What truly shone in this moment was the intimate knowledge of our environment, and the communication skills of these different learners. Each picture captures important details of that split-second moment in time. By focusing on drawing, equally or perhaps even more than writing, our students became quite skilled at expressing events, opinions, desires, and other ideas. I should note that several students later added words to their initial drawings, from simple one-word labels to titles and short sentences describing the action. It is the drawing, however, that told us so much about what they noticed. This dramatic scene was over in the blink of an eye. What students chose to share, and how they expressed it, demonstrated some amazing creativity and knowledge of text conventions.

Paraphrased explanation: the "string" is blue because like water, it was invisible but can also look blue in drawings.
An extreme close-up detailed the size difference of the two creatures, as well as allowing room to add the pertinent detail R noticed about the caterpillar: faint lines along the body and the white ball of silk near its head.

"I drew a map of where the bird was going."

"The bird flew up and the caterpillar was spinning, spinning..."

AK (whose description is included in the collage above) was quite affected by witnessing the suprising event. The next day in class he suggested, "We should put something in the tree so everyone knows what the bird wants. The bird wants a caterpillar. I think the bird is hungry for the caterpillar. They have babies and they want to eat them and bring them to their nest."

Later, while holding a tiny beetle in his hand, AK remembered the event again, "I don't want it on my hand. The bird is going to get on my hand because he wants the bug."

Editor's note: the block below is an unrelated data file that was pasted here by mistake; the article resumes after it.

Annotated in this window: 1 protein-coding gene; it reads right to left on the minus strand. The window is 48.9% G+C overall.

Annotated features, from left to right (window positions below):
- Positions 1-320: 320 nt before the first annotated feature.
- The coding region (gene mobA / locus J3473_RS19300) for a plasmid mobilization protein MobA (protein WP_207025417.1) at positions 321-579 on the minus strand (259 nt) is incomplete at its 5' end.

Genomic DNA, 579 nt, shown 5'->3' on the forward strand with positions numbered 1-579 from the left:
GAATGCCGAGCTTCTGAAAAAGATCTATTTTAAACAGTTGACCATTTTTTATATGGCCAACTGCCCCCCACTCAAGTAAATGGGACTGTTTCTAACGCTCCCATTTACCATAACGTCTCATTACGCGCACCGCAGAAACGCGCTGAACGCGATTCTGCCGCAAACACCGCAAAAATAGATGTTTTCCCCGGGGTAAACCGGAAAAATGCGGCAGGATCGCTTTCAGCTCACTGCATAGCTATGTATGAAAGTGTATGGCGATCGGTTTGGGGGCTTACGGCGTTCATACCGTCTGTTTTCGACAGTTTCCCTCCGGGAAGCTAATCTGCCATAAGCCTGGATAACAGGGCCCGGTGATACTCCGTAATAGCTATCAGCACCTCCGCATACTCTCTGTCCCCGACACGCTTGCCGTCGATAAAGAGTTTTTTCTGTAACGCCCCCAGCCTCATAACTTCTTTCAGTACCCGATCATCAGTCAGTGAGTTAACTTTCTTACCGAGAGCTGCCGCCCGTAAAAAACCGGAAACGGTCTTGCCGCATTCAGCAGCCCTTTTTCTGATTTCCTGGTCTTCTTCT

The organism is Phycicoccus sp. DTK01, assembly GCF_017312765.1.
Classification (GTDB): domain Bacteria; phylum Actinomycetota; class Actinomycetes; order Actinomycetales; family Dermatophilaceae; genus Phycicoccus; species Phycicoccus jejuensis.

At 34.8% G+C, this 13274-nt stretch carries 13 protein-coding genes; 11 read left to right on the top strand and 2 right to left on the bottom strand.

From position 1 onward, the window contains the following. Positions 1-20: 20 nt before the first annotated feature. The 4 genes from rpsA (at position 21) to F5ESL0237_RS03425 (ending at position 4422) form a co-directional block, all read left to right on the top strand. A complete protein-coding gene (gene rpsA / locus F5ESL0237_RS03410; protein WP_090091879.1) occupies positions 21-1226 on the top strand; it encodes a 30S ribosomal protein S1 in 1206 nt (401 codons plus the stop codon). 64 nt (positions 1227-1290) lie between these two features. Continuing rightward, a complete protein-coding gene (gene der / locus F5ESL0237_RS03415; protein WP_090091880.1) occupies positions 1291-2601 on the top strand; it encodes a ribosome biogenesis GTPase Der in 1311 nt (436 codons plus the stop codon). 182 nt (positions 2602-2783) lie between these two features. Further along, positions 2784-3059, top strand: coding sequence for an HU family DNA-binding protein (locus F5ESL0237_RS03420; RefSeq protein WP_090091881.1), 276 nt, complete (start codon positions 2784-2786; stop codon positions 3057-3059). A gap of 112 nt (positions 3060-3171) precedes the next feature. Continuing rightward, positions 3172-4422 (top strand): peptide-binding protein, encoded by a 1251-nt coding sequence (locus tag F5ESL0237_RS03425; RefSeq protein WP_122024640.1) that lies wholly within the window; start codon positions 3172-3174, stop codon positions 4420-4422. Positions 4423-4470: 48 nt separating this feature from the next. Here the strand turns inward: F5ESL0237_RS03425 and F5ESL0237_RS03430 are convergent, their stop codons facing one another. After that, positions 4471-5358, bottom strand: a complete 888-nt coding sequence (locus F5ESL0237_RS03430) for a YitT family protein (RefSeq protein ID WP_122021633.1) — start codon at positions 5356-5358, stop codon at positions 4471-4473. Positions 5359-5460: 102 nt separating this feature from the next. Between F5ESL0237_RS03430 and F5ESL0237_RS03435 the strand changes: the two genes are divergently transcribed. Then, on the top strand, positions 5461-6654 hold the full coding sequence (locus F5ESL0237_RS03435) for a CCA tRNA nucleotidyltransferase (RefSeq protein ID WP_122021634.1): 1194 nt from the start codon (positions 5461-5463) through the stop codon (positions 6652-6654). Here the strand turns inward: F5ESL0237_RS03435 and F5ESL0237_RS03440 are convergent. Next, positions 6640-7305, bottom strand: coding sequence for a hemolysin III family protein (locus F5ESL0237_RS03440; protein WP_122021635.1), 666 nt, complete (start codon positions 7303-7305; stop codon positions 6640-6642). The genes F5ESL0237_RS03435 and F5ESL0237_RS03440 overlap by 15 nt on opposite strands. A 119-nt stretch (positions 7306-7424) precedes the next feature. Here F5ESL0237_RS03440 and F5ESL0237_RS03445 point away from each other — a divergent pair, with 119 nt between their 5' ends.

This gift of a surprise turning into study is the best demonstration of a curiosity-driven curriculum I can think of. The thinking behind their illustrations, also the connections students made in order to identify the bird, and to why he swooped down like that... all tie into the importance of slowing down, noticing nature, and wondering together.

As I was writing, I paused to find more tweets from that day. I noticed a tweet from a friend who teaches older students, but none-the-less often inspires me in my own practice due to her use of an environmental education lens. This was exactly what I was writing about, without realizing what made that moment so illustrative of the year: it was the way children pulled their knowledge from our year together to make a whole story to share with our families and friends. The student who identified the bird as a red-winged blackbird, remembering details he'd learn in his many hours (overall) spent watching visitors to our window feeders and reading field guides. The student who used her knowledge of motion lines. The student who inspired others to use arrows to indicate "mapping". The student who surprised us with the unique perspective in the close-up drawing of the bird. The student who included herself and her friend in her picture, to describe how shocked they were as they witnessed the event, and also added the fluffy snowflake-like seeds of the cottonwood tree which blew over us later that same morning. These were seeds planted over the year of joyous curiosity in the outdoors. Thank you Emily for helping me see that.

If you wish, leave a comment about a moment that has left an impact on your class.